According to the brief biographical blurb at the end of the book, Ian Cron is an Episcopal priest, speaker, and author. But none of these characterizations find much prominence in Jesus, My Father, The CIA, And Me. Instead the book is a beautifully honest look at life from Cron’s perspective as the son of a distant, drunkard father and, in the latter portions, as an ill-equipped, fearful dad of three. Reading it was a staggeringly emotional experience and I found myself fighting back tears in random coffee shops on more than one occasion. Cron is gifted with his words and has a unique knack for well-paced narration. He displays great artistry in navigating us through the story, with its many vast sweeping emotional landscapes, without ever losing its center. I would highly recommend this book to anyone looking for something honest, heartbreaking, and hopeful.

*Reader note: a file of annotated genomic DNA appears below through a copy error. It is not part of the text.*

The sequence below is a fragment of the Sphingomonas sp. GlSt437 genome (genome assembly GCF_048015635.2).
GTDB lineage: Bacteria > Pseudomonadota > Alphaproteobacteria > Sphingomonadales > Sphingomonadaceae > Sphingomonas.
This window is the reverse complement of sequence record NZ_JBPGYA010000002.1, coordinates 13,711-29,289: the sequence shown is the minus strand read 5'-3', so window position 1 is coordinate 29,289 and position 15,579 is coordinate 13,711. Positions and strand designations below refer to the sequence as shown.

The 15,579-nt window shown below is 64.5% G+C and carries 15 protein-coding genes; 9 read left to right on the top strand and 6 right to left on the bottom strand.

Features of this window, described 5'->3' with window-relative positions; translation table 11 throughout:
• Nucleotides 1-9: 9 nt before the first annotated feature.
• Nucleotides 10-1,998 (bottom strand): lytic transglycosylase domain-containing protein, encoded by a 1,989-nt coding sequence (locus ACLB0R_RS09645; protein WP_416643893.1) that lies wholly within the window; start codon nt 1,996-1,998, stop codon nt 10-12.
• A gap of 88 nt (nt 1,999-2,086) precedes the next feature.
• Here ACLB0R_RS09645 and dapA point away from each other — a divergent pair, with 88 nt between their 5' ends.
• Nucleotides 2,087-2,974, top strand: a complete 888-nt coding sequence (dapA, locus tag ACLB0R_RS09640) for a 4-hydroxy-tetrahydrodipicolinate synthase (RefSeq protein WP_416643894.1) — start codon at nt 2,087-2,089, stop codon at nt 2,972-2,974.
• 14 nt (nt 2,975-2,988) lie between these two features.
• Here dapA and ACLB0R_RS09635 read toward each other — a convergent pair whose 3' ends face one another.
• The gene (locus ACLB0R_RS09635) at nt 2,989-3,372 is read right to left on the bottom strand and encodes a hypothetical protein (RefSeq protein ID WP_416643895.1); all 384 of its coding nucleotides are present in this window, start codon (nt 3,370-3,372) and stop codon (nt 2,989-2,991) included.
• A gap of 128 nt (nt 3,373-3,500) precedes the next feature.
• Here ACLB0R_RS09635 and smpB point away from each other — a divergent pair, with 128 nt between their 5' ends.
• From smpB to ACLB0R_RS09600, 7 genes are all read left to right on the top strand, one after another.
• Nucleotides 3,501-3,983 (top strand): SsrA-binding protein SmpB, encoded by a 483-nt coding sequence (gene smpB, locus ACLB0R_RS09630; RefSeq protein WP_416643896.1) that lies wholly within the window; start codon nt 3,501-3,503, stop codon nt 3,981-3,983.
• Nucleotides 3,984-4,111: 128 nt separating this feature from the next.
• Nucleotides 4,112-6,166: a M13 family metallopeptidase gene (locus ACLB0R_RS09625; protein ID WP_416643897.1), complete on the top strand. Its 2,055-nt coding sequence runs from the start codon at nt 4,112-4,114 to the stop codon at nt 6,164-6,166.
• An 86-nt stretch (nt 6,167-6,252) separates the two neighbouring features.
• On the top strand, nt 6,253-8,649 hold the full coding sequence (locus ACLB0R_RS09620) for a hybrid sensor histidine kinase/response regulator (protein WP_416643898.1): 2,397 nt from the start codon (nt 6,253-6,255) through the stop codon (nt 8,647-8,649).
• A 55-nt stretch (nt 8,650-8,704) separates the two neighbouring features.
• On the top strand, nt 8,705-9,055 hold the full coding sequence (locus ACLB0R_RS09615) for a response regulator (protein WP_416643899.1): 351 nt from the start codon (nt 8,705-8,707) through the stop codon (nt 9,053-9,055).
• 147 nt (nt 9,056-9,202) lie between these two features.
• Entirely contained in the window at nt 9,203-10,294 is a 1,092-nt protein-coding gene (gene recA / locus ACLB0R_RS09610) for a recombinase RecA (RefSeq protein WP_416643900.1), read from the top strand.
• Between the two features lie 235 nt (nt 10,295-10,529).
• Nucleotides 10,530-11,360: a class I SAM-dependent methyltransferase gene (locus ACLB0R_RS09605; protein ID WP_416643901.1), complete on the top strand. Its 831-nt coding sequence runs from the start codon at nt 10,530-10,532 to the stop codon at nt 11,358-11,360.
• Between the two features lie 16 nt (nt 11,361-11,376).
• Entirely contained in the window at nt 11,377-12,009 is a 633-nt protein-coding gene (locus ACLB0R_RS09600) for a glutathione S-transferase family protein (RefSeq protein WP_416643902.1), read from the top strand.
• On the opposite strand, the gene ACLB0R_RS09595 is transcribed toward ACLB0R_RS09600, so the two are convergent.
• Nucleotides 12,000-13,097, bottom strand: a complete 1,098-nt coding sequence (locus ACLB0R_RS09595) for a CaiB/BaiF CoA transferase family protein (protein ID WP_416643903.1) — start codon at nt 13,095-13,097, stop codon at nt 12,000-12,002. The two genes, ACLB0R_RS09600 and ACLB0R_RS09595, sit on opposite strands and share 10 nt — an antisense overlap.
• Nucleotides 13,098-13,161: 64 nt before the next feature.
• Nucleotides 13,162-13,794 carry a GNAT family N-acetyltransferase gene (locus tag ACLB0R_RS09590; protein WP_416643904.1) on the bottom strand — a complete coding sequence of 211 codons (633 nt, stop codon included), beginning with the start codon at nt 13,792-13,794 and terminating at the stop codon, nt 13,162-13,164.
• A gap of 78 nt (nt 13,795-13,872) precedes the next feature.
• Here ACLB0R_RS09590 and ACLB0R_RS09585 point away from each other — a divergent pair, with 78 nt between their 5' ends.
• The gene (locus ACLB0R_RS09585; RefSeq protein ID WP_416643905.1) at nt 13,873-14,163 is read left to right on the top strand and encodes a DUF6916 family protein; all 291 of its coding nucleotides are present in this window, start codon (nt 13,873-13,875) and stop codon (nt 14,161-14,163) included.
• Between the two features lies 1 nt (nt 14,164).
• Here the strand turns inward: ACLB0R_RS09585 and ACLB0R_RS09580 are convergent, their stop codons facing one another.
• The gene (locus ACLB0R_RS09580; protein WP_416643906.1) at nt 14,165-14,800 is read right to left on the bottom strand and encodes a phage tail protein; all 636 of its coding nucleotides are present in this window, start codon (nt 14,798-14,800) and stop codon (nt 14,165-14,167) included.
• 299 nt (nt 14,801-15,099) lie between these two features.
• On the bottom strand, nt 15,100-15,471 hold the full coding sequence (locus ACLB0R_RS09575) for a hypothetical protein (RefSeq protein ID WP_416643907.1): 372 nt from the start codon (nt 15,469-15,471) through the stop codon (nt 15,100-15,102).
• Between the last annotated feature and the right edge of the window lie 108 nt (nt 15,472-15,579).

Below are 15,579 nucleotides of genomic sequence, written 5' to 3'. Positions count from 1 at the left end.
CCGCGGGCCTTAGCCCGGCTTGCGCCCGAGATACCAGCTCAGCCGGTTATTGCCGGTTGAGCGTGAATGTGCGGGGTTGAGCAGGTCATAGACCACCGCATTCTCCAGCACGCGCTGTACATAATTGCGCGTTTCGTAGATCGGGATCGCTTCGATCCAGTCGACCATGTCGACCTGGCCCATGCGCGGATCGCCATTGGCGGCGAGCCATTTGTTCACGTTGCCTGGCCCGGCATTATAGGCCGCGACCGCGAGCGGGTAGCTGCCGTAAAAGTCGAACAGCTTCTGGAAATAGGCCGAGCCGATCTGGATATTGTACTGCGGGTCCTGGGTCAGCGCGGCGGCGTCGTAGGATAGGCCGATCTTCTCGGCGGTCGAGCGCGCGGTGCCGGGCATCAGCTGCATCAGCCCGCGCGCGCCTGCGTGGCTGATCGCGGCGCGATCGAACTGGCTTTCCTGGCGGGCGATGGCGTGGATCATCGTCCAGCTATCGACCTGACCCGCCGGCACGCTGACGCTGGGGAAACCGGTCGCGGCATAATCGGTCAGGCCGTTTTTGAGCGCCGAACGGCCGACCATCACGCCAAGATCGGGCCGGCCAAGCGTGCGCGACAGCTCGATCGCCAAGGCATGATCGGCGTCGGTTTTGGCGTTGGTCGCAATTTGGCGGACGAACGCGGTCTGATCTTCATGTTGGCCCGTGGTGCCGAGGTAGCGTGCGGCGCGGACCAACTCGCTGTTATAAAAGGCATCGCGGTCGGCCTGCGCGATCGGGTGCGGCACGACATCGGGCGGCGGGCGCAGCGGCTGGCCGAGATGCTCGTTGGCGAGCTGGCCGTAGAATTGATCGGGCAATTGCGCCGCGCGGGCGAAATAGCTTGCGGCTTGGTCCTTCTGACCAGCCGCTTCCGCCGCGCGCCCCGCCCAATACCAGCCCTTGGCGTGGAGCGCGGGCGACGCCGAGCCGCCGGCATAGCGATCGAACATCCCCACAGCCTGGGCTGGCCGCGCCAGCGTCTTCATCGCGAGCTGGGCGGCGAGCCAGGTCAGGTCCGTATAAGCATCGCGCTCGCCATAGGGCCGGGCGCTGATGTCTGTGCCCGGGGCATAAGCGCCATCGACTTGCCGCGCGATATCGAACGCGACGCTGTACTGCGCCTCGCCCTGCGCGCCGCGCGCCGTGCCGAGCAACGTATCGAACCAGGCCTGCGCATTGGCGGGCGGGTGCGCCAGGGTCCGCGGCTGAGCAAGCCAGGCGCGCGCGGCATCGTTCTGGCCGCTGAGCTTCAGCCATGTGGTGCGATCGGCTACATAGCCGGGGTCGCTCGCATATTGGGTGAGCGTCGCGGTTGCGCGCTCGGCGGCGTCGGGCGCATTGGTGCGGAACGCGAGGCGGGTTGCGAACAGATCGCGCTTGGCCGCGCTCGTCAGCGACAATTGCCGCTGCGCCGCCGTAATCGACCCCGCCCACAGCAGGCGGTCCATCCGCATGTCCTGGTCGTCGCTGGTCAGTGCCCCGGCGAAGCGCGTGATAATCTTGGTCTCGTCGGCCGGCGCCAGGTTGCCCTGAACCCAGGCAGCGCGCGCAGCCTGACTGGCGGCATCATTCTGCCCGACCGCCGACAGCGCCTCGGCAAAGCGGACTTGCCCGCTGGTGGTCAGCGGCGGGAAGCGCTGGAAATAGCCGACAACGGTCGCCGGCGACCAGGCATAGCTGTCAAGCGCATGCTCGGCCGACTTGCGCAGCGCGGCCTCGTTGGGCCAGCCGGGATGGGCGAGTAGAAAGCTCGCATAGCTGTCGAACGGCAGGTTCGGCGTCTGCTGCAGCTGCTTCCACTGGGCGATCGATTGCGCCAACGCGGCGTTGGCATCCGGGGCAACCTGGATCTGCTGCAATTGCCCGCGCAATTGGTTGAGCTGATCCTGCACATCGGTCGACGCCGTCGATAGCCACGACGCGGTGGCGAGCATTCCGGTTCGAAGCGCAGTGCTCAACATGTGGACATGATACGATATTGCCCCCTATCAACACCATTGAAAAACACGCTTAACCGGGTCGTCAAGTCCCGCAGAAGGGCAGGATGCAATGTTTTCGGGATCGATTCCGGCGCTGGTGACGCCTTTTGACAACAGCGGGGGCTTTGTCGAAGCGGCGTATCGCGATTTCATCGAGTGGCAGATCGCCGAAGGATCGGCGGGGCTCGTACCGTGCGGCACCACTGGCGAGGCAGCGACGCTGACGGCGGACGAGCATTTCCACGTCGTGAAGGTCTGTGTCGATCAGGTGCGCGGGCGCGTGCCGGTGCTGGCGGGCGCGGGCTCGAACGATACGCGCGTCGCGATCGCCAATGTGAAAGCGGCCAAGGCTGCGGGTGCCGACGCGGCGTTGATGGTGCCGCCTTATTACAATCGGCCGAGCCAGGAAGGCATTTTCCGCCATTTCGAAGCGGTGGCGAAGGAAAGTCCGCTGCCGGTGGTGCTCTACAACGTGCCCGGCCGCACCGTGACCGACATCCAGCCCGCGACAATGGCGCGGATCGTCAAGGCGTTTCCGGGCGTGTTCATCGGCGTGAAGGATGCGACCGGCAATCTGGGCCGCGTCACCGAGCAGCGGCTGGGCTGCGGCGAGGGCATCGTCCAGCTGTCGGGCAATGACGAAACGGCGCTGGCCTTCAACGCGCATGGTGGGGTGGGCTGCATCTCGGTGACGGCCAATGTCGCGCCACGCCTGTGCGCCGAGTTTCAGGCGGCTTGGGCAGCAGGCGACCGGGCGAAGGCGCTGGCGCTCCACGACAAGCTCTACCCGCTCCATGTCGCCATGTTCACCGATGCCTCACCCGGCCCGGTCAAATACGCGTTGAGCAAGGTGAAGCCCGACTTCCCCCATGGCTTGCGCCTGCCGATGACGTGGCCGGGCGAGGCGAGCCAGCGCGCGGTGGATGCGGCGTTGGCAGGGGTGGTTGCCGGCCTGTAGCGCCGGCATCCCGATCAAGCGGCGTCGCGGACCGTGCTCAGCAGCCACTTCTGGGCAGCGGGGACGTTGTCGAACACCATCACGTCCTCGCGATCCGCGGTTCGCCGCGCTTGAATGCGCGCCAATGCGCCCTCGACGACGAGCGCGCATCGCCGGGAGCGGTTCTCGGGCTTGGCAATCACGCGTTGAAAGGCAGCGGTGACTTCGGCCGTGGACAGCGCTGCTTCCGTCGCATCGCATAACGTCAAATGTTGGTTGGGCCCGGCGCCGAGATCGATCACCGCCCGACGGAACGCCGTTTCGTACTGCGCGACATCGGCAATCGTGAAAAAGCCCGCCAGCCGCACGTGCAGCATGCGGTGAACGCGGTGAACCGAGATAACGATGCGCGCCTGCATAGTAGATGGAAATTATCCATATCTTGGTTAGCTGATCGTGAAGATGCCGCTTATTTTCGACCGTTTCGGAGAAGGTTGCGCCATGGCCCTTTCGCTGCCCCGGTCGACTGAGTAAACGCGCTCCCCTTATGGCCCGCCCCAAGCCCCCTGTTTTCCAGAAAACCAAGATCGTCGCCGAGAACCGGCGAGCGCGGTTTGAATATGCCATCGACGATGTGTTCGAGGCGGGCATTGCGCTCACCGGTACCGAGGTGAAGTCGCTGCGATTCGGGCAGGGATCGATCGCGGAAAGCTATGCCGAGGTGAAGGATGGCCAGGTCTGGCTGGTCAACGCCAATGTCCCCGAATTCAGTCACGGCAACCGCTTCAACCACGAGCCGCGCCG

Shame, the belief that God regrets creating you, is like a weather pattern that descends upon a mountain. I once believed I was the weather. Turns out, I am the mountain. – Ian Cron (Jesus, My Father, The CIA, And Me)